using SomeNameSpace.Utilities.Validation;

namespace Management.UI
{
    public partial class ManualControl : UserControl, IManualRaffleView
    {


        private ManualPresenter _presenter;

        public ManualControl()
        {
            InitializeComponent();
        }


        [Browsable(false)]
        public ManualPresenter Presenter
        {
            get
            {
                return _presenter;
            }
            set
            {
                _presenter = value;
                if(_presenter != null)
                {
                    _manualPresenterBindingSource.DataSource = _presenter;
                    _ListBindingSource.DataSource = _presenter;
                    _ListBindingSource.DataMember = "Something";
                    _KindListBindingSource.DataSource = _presenter;
                    _KindListBindingSource.DataMember = "SomethingElse";

                    _presenter.CloseView += new Action(CloseMe);
                    _presenter.VerifyingCancel += new Func<bool>(VerifyingCancel);
                    _presenter.Showing += new Action(ShowMe);
                    _presenter.Synchronizer = this;
                }
            }
        }


        void CloseMe()
        {
            this.Enabled = false;
        }

        private void ManualRaffleForm_FormClosing(object sender, FormClosingEventArgs e)
        {
            e.Cancel = false;
        }

        private void ShowMe()
        {
            this.Enabled = true;
        }

        bool VerifyingCancel()
        {
            return MessageBox.Show("Cancel?", Notifier.ApplicationName,
                MessageBoxButtons.YesNo, MessageBoxIcon.Question,
                MessageBoxDefaultButton.Button2) == DialogResult.Yes;
        }

        private void _cancelButton_Click(object sender, EventArgs e)
        {
            Presenter.HandleCancel();
        }

        private void _initiateButton_Click(object sender, EventArgs e)
        {
            Presenter.HandleInitiate();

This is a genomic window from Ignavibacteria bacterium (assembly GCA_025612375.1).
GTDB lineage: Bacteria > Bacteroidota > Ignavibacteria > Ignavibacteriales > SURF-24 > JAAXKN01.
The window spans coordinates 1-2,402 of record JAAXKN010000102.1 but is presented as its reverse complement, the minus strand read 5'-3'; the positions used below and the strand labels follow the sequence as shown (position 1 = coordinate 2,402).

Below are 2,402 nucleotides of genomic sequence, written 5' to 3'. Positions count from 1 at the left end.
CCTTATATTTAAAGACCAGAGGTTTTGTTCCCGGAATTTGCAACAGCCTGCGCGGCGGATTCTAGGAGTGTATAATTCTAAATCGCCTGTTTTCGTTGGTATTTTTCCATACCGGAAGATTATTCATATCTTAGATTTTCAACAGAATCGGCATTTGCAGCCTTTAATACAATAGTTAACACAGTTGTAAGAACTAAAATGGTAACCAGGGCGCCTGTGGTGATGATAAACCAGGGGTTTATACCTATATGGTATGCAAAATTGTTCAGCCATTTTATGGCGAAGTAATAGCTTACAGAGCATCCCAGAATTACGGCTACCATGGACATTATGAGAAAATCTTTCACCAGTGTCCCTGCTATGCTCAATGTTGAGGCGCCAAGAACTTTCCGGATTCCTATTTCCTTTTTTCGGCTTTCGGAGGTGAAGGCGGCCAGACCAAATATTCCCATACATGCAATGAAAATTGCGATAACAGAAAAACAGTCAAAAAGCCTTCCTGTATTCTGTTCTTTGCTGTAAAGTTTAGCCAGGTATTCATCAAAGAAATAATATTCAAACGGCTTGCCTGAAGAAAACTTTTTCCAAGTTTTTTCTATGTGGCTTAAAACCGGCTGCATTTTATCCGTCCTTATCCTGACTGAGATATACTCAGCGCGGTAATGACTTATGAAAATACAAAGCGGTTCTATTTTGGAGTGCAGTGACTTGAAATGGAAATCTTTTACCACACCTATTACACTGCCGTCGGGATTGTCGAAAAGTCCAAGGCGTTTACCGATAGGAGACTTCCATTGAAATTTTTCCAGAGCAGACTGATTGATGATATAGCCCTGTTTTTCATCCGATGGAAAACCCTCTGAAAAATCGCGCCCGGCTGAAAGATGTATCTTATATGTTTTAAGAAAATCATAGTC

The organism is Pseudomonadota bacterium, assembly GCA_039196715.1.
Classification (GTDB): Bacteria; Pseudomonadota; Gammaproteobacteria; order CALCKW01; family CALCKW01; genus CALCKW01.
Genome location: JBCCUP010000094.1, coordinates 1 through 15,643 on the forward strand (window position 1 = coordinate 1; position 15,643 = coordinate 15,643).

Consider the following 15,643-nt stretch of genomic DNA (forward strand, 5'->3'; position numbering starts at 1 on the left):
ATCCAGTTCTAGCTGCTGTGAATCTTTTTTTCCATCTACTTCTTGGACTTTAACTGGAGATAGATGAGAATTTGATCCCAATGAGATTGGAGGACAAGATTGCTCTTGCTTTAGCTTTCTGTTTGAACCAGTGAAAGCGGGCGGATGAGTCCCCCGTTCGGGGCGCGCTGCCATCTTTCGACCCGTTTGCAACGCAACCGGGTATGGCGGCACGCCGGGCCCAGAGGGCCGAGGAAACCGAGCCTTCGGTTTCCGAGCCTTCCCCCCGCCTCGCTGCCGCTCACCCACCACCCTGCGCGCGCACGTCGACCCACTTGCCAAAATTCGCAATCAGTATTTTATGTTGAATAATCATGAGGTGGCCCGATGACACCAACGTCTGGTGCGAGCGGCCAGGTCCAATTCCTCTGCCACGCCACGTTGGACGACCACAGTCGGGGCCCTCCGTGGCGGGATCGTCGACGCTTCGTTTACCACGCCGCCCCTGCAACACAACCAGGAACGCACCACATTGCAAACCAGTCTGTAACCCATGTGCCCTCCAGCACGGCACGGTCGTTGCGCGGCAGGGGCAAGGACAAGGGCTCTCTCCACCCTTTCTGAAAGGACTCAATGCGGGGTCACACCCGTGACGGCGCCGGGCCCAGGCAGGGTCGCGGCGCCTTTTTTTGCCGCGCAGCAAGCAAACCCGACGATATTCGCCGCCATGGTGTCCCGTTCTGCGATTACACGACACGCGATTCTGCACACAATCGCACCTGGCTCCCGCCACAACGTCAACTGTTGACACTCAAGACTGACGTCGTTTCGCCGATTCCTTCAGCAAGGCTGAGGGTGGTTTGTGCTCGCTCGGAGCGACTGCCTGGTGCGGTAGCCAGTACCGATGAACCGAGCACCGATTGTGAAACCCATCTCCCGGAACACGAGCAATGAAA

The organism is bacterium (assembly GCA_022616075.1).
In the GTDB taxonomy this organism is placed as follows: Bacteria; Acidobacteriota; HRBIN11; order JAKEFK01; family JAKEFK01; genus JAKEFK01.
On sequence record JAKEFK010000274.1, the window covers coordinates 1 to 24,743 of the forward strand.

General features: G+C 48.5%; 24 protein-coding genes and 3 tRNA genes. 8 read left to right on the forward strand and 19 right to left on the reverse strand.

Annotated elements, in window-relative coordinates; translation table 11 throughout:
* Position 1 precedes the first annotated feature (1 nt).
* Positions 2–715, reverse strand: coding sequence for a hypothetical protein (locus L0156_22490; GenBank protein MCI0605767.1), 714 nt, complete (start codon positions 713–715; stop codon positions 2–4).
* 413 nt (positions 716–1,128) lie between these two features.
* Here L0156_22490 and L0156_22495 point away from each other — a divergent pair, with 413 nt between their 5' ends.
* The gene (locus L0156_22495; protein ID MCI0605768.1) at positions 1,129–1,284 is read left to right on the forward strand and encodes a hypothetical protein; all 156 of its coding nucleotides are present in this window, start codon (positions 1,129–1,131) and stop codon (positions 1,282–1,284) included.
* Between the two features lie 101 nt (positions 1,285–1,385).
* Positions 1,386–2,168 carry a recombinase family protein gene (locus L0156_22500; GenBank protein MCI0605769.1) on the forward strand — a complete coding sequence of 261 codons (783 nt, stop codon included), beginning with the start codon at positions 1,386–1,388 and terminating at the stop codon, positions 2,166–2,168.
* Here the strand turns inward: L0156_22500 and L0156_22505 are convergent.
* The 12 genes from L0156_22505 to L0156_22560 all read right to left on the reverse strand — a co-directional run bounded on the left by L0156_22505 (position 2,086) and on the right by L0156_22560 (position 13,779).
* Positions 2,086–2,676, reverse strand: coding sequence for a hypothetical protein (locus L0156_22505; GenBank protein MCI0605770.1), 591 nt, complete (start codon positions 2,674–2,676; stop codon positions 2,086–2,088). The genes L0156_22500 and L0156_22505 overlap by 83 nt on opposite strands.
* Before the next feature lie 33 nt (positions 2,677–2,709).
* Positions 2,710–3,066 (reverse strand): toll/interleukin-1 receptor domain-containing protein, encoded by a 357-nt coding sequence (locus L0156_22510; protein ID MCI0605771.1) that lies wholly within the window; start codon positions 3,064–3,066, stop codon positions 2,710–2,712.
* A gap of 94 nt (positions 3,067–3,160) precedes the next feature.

}

        private void _saveButton_Click(object sender, EventArgs e)
        {
            if(Presenter.Error == true.ToString())
                Presenter.HandleDone();
            else
                _manualPresenterBindingSource.ResetBindings(false);
        }

    }
}

Then our Presenter implements INotifyPropertyChanged and may look something like this

   namespace SomeCompany.UI
    {
    public class ManualPresenter : INotifyPropertyChanged, IDataErrorInfo
        {
            #region Fields
                    //fields
                    #endregion Fields

                    public string SomeFormField
                    { get{ return _someFormField;}
                      set{
                            if(_someFormField != value)
                              {
                                 _someFormField = value;
                                  //Update Model if Needed
                                  _model.SomeFormField = _someFormField;
                                 NotifyCHanged("SomeFormField");
                               }
                          }
                     }

The form text boxes will bind to the properties in the presenter and any listboxes or combo boxes will bind to BindingLists. We then use Linq to Sql for our models. There is very little logic in the Forms. Mostly just a little that is necessary for validation.